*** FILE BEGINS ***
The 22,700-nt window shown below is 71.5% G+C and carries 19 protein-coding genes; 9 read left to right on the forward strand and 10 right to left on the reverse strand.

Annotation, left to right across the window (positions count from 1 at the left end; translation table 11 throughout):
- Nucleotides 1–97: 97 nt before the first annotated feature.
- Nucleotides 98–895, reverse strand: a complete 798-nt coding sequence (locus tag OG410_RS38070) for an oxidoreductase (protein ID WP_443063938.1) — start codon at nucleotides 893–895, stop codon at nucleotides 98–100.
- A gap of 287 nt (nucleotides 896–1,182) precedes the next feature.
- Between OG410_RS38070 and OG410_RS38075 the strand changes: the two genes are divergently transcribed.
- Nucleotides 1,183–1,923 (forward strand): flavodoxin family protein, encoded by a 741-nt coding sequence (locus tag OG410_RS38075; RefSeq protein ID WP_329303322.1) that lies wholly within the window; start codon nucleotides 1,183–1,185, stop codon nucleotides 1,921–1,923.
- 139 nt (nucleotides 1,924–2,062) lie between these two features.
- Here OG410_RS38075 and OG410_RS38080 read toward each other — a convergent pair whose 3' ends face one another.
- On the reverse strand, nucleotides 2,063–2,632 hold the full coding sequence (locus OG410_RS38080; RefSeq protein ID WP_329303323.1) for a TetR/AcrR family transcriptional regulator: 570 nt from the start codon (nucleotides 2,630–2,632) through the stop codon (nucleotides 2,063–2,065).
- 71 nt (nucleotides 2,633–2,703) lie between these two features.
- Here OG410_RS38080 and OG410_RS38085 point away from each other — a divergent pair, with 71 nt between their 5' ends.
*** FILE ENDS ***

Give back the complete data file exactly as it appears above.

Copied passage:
The 22,700-nt window shown below is 71.5% G+C and carries 19 protein-coding genes; 9 read left to right on the forward strand and 10 right to left on the reverse strand.

Annotation, left to right across the window (positions count from 1 at the left end; translation table 11 throughout):
- Nucleotides 1–97: 97 nt before the first annotated feature.
- Nucleotides 98–895, reverse strand: a complete 798-nt coding sequence (locus tag OG410_RS38070) for an oxidoreductase (protein ID WP_443063938.1) — start codon at nucleotides 893–895, stop codon at nucleotides 98–100.
- A gap of 287 nt (nucleotides 896–1,182) precedes the next feature.
- Between OG410_RS38070 and OG410_RS38075 the strand changes: the two genes are divergently transcribed.
- Nucleotides 1,183–1,923 (forward strand): flavodoxin family protein, encoded by a 741-nt coding sequence (locus tag OG410_RS38075; RefSeq protein ID WP_329303322.1) that lies wholly within the window; start codon nucleotides 1,183–1,185, stop codon nucleotides 1,921–1,923.
- 139 nt (nucleotides 1,924–2,062) lie between these two features.
- Here OG410_RS38075 and OG410_RS38080 read toward each other — a convergent pair whose 3' ends face one another.
- On the reverse strand, nucleotides 2,063–2,632 hold the full coding sequence (locus OG410_RS38080; RefSeq protein ID WP_329303323.1) for a TetR/AcrR family transcriptional regulator: 570 nt from the start codon (nucleotides 2,630–2,632) through the stop codon (nucleotides 2,063–2,065).
- 71 nt (nucleotides 2,633–2,703) lie between these two features.
- Here OG410_RS38080 and OG410_RS38085 point away from each other — a divergent pair, with 71 nt between their 5' ends.